MSI RTX 2080Ti Duke Review
Published: 16th April 2019 | Source: MSI | Price: |
These are always fun reviews to do. There is a lot of our job that is somewhat of a grind. Imagine how long it takes to install all the tests we do, and set the systems up, and run all the tests, making sure that the results bear out that which we should reasonably expect. Then putting all that into graphs, sorting the graphs, highlighting things, it all takes huge effort. The behind the scenes stuff is, sometimes, an awful lot of grief and effort. However, despite this being a job it is also our passion. The old expression is that 'if you like your job you never need to work a day in your life', and that's largely true. Because it's our passion we love to play with hardware that is far beyond our fiscal means, and any time you get to tinker with what is the best around, it makes for a fun time.
The RTX 2080Ti is one of those products, like an AMD Threadripper or i9-9980XE, or that time we ran four NVMe drives in RAID0, that you get a chance to really see what is possible. It reminds us that PC hardware has exploded in performance in recent years. Gordon Moore might have slightly had his tongue in his cheek when he suggested that hardware would double in performance or halve in price every two years, but it's amazing how long that adage has held true. One of our team has been gaming so long that even Voodoo2 seems to him like a recent invention, so the fidelity of modern graphics is barely believable. Of course you can experience a similar thing yourself by just grabbing something a little older off the Steam store - Quake Arena, Half Life 2 - and checking out what was once cutting edge. When you compare that to things like Horizon Zero Dawn, or God of War 4, then you quickly realise what modern graphics technology can do for you, and the RTX 2080Ti is the peak of modern graphics technology in a public format.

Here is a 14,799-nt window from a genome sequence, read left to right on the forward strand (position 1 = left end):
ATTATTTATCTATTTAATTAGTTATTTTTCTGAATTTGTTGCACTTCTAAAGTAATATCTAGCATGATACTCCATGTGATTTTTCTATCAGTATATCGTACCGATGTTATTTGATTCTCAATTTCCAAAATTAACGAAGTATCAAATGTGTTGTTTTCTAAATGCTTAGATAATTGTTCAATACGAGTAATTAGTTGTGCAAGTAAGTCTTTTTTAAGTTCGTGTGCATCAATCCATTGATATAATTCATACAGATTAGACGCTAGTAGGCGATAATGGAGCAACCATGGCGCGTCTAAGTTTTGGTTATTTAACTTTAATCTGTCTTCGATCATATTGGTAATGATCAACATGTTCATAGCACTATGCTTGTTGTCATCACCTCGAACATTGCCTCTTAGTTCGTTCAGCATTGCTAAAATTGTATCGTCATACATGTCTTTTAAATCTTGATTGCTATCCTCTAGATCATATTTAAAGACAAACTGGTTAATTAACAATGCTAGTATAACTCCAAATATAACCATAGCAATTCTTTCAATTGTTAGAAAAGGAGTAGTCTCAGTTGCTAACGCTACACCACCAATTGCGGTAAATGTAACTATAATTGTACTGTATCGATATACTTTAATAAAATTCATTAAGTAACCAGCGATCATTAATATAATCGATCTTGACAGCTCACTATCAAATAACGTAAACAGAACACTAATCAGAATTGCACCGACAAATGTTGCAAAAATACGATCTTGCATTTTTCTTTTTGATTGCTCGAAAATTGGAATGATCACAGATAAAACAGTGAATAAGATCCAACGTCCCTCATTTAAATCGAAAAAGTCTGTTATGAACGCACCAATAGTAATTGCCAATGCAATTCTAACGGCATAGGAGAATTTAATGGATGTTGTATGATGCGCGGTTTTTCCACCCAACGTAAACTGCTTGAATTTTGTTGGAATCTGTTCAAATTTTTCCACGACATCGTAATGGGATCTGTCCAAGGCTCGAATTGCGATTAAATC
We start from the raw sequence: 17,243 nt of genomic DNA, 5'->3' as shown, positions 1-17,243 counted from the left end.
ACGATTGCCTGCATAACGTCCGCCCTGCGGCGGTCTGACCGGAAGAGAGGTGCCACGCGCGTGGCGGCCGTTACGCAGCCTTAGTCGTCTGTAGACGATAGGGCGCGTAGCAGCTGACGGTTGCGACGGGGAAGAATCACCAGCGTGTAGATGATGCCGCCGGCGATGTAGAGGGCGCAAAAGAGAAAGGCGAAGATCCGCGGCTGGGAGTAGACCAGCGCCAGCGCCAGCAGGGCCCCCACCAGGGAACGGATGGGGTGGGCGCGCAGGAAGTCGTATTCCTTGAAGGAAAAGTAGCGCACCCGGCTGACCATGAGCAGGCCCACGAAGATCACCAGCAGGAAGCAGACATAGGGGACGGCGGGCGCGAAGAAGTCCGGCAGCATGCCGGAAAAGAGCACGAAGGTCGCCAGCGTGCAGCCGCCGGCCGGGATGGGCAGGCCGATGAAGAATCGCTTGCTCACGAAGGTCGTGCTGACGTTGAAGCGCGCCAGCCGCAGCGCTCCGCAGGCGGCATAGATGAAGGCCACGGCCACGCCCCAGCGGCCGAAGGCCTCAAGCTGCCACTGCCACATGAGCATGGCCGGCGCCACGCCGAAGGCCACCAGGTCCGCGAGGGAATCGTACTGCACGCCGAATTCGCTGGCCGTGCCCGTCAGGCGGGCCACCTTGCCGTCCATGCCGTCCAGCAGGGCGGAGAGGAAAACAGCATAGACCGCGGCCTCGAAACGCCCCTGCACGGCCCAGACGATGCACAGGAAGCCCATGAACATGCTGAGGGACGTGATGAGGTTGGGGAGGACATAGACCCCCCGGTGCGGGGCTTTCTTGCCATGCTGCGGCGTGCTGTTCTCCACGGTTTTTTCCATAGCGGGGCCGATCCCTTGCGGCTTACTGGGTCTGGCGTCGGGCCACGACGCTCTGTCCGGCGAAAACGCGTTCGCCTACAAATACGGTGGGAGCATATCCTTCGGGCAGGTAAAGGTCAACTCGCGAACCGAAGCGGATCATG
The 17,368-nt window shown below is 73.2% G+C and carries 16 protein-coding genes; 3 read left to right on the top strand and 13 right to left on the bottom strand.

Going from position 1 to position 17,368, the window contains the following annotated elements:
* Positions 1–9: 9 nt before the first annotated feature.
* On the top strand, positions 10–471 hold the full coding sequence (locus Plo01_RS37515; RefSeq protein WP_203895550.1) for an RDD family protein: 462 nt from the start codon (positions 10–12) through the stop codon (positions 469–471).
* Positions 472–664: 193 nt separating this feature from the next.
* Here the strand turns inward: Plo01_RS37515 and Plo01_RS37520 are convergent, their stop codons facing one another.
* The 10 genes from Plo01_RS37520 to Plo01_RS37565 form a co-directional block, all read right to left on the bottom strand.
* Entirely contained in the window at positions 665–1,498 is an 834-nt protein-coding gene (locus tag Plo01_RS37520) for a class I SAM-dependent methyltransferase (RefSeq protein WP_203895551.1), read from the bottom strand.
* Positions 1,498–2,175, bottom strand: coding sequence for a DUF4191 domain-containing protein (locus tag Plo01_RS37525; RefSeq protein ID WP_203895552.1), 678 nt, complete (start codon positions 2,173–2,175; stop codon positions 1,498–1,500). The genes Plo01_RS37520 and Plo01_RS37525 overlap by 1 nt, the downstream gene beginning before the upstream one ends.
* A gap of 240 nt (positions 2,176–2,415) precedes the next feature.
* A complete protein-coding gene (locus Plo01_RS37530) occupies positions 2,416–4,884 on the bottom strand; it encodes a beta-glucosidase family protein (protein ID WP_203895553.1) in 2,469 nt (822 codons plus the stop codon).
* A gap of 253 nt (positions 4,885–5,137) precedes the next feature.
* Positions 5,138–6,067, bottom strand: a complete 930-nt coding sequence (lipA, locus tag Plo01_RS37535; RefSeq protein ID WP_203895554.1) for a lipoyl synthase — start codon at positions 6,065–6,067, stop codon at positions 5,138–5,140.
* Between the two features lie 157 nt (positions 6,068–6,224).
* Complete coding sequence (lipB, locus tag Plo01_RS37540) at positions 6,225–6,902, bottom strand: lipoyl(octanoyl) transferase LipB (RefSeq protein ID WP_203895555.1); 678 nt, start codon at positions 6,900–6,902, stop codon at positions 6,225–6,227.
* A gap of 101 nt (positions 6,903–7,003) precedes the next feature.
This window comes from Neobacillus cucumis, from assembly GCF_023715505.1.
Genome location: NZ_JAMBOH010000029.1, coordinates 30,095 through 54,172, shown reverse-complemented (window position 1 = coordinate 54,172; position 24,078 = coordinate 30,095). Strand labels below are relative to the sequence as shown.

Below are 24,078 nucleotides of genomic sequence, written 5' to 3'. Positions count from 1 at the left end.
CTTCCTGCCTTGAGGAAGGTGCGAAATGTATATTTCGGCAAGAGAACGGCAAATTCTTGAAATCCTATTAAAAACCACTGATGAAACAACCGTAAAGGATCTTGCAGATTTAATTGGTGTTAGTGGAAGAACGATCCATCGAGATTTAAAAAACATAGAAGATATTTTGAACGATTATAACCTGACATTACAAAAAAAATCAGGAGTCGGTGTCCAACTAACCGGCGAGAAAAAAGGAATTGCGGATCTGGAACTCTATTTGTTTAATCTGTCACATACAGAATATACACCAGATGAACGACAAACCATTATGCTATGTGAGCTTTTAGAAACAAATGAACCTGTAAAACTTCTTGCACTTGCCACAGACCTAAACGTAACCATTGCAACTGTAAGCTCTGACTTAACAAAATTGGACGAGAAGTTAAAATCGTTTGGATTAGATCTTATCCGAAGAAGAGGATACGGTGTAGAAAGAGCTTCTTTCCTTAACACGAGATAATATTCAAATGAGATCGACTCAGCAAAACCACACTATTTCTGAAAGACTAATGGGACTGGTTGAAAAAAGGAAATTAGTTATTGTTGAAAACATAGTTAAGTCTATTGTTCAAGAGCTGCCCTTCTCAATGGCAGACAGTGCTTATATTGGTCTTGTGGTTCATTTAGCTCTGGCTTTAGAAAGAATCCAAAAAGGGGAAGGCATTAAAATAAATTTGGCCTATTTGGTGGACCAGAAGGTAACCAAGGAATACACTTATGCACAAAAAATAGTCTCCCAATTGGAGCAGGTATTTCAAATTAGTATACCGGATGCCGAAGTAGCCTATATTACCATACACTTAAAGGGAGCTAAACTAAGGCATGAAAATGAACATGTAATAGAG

All that means that you already know where the RTX 2080Ti fits into your wishlist before we tell you how the MSI Duke compares. If you can afford one, you've already got one, and if you can't then it all remains the stuff of dreams. Just think though, a GTX 780Ti - for example - is now so outclassed it doesn't appear on a single one of our graphs. Yet here we are a few generations later with a card that not only can let you completely ignore any setting that isn't "ultra" but can also play games at 4K at around 60 FPS at the low end and way above it in less strenuous titles. High resolution is the future, not VR or 3D, and 4K was the stuff of slideshows when it was first an option for home users, and already the RTX 2080Ti has got the job done and busts out smooth gaming experiences. Yes at an investment, but 4K is an investment just like HDR is.
The Duke is a very capable card, very very similar to the MSI Trio we looked at when we first were testing the Turing GPU cards. To be honest it's so similar to the MSI Trio we aren't entirely sure what it offers that that card didn't. What it does show is that the basic formula of Turing cards, massively powerful GPU and Tensor/RT hardware kept cool by a good cooler, is a winning formula in anyone's book and you would have to do something truly insane to make it a bad recipe. It's like an espresso, or fish and chips, very difficult to get wrong. Luckily MSI are old hands at this and there isn't a chance of them screwing it up, and the Duke is the latest in a long line of graphics cards with bags of performance, good looks and excellent cooling capacity.
If you've been looking lustfully at the MSI Lightning but can't quite justify the extra expense above a regular RTX 2080Ti, then give the MSI Duke a chance. It's cool, quiet, looks great and goes like a top fuel dragster off the line.